Money, money, money

The question I was most interested in was “do you earn a living from your performing arts work alone?” and I was surprised to find that consistently, the number of people answering ‘yes’ and ‘no’ remained equal (41.2% each) with the rest responding ‘sometimes’. This was a matter of great hope to me. However, further down in the survey I asked “are you content with the income you are making as an artist?” and got 75% responses saying no. “If you run a theatre company/organization, do you feel content with the amount you are able to pay your artists/collaborators” got 65% respondents saying no, 24% saying sometimes, with only 10% saying yes.

Where is the government?

Nearly every single respondent said they wished they saw more funding opportunities from the government. Until I began my research, I believed that the only government grants available were for folk artists. However, there are a few opportunities that theatre artists of other forms can access. Ashish Mehta of Aasakta Kala Manch (Pune) shared that they used to receive the Repertory Grant from the Central Government, which provides Rs 6,000 per month, per artist, with an additional Rs 10,000 for a guru/director. “This is still not an amount you can survive on, but at least it covered the bills for commuting to and from rehearsals, and people could pay their phone or electricity bills with this. It allows some stability in the artist’s life.”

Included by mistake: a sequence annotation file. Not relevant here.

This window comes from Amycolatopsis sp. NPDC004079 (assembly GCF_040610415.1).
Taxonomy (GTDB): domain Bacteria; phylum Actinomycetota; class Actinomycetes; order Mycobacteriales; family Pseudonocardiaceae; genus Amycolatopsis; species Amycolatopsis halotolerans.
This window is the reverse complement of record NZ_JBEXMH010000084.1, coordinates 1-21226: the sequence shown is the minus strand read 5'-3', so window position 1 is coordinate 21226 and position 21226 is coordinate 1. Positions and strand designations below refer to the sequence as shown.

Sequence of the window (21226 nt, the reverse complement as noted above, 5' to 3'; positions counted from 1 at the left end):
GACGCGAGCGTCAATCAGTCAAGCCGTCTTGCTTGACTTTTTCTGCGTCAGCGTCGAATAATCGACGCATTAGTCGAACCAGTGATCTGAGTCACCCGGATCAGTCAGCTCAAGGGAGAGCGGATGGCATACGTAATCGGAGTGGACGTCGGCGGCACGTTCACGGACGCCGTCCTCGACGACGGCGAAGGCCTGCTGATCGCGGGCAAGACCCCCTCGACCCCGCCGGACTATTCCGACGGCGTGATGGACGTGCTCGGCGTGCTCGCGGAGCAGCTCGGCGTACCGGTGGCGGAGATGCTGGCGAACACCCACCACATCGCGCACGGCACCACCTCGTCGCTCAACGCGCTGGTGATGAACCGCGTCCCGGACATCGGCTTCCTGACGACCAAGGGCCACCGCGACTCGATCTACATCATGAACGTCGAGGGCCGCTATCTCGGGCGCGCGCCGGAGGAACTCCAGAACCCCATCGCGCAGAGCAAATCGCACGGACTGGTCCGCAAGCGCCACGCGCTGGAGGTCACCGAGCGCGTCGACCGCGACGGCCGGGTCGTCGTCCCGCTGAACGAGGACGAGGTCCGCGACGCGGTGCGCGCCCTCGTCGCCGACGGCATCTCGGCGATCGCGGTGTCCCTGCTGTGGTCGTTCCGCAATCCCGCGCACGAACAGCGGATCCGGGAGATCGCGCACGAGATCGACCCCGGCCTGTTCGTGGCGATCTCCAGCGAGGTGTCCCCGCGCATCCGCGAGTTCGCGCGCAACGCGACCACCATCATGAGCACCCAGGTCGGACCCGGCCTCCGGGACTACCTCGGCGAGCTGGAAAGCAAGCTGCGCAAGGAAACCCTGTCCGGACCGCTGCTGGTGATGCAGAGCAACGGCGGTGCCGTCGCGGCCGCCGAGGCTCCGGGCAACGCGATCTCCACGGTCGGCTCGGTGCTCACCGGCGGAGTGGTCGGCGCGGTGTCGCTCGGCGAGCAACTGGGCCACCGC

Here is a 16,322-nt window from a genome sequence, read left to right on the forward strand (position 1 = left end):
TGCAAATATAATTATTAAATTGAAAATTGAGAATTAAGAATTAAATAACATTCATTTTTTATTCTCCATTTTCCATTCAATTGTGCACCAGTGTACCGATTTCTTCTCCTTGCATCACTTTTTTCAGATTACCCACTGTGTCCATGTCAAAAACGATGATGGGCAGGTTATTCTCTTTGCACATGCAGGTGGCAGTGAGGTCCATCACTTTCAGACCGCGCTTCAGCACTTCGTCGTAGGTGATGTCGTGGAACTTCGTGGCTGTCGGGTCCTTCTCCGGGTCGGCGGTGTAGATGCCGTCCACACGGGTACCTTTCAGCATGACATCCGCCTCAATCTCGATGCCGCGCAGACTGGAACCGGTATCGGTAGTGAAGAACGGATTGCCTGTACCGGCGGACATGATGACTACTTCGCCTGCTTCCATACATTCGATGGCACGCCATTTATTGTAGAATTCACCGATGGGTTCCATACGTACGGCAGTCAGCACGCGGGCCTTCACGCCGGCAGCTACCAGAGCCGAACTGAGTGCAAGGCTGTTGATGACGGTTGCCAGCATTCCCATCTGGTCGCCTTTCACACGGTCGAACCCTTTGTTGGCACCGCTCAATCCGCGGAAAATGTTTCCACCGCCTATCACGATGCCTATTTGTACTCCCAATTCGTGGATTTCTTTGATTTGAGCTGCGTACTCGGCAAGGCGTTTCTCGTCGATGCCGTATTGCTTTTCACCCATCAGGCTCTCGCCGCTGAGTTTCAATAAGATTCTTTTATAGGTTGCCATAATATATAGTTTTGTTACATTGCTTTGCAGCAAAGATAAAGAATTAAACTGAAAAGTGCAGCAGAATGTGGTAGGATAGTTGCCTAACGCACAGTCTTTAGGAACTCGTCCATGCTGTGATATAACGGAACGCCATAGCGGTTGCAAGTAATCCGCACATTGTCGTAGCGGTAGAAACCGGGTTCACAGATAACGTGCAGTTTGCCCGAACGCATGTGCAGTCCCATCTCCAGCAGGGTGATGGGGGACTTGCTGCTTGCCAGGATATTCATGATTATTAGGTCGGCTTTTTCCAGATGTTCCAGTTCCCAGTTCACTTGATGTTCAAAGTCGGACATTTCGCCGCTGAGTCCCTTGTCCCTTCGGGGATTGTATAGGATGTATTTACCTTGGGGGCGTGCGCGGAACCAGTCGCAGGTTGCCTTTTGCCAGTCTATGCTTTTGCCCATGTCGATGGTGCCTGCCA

Aasakta Kalamanch’s play ‘Shillak’, directed by Pradeep Vaidya. This was a show created during the period they were receiving the repertory grant.

In the year 2020-21, this grant was given to a total 1,129 theatre companies across India. How easy is it to access, though? Ashish says, “It’s definitely wrapped up in a lot of red tape and you have to be diligent and persistent to complete the process. However, the process is quite transparent. They upload the names of awardees on their website, and include a short note on why certain companies were not selected. You may receive the money later than promised, but it will come eventually.” Besides the repertory grant, the Central Government also offers a Production Grant for the creation of a performance/cultural event (in 2020-21, 1314 applications for financial  assistance were accepted.)

Can the hivemind help?